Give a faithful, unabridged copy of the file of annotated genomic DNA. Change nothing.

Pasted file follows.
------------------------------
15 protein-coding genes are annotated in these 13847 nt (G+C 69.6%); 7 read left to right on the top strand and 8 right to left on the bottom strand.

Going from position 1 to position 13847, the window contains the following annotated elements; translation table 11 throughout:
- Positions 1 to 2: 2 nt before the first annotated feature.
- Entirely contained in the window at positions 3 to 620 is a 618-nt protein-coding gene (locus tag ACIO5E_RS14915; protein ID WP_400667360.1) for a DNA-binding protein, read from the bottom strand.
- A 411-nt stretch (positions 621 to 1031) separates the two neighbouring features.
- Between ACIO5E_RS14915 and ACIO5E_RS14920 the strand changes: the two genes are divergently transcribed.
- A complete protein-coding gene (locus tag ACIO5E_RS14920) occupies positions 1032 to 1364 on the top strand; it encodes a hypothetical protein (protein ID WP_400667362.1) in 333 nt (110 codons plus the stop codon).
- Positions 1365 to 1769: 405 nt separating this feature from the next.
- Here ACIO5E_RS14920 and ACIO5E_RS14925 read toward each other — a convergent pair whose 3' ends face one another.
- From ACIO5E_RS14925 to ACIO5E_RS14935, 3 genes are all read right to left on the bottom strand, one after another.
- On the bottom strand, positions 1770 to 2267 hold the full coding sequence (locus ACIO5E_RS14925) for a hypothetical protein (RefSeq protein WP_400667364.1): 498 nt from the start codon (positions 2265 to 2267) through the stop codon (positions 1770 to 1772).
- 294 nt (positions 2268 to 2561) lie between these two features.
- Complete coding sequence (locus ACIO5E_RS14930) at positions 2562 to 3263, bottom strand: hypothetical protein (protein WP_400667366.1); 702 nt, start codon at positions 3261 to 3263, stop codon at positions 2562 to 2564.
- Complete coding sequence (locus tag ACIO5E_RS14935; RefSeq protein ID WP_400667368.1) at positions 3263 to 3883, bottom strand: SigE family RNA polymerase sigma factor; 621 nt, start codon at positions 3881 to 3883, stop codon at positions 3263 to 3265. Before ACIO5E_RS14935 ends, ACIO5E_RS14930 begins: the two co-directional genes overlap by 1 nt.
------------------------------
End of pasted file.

15 protein-coding genes are annotated in these 13847 nt (G+C 69.6%); 7 read left to right on the top strand and 8 right to left on the bottom strand.

Going from position 1 to position 13847, the window contains the following annotated elements; translation table 11 throughout:
- Positions 1 to 2: 2 nt before the first annotated feature.
- Entirely contained in the window at positions 3 to 620 is a 618-nt protein-coding gene (locus tag ACIO5E_RS14915; protein ID WP_400667360.1) for a DNA-binding protein, read from the bottom strand.
- A 411-nt stretch (positions 621 to 1031) separates the two neighbouring features.
- Between ACIO5E_RS14915 and ACIO5E_RS14920 the strand changes: the two genes are divergently transcribed.
- A complete protein-coding gene (locus tag ACIO5E_RS14920) occupies positions 1032 to 1364 on the top strand; it encodes a hypothetical protein (protein ID WP_400667362.1) in 333 nt (110 codons plus the stop codon).
- Positions 1365 to 1769: 405 nt separating this feature from the next.
- Here ACIO5E_RS14920 and ACIO5E_RS14925 read toward each other — a convergent pair whose 3' ends face one another.
- From ACIO5E_RS14925 to ACIO5E_RS14935, 3 genes are all read right to left on the bottom strand, one after another.
- On the bottom strand, positions 1770 to 2267 hold the full coding sequence (locus ACIO5E_RS14925) for a hypothetical protein (RefSeq protein WP_400667364.1): 498 nt from the start codon (positions 2265 to 2267) through the stop codon (positions 1770 to 1772).
- 294 nt (positions 2268 to 2561) lie between these two features.
- Complete coding sequence (locus ACIO5E_RS14930) at positions 2562 to 3263, bottom strand: hypothetical protein (protein WP_400667366.1); 702 nt, start codon at positions 3261 to 3263, stop codon at positions 2562 to 2564.
- Complete coding sequence (locus tag ACIO5E_RS14935; RefSeq protein ID WP_400667368.1) at positions 3263 to 3883, bottom strand: SigE family RNA polymerase sigma factor; 621 nt, start codon at positions 3881 to 3883, stop codon at positions 3263 to 3265. Before ACIO5E_RS14935 ends, ACIO5E_RS14930 begins: the two co-directional genes overlap by 1 nt.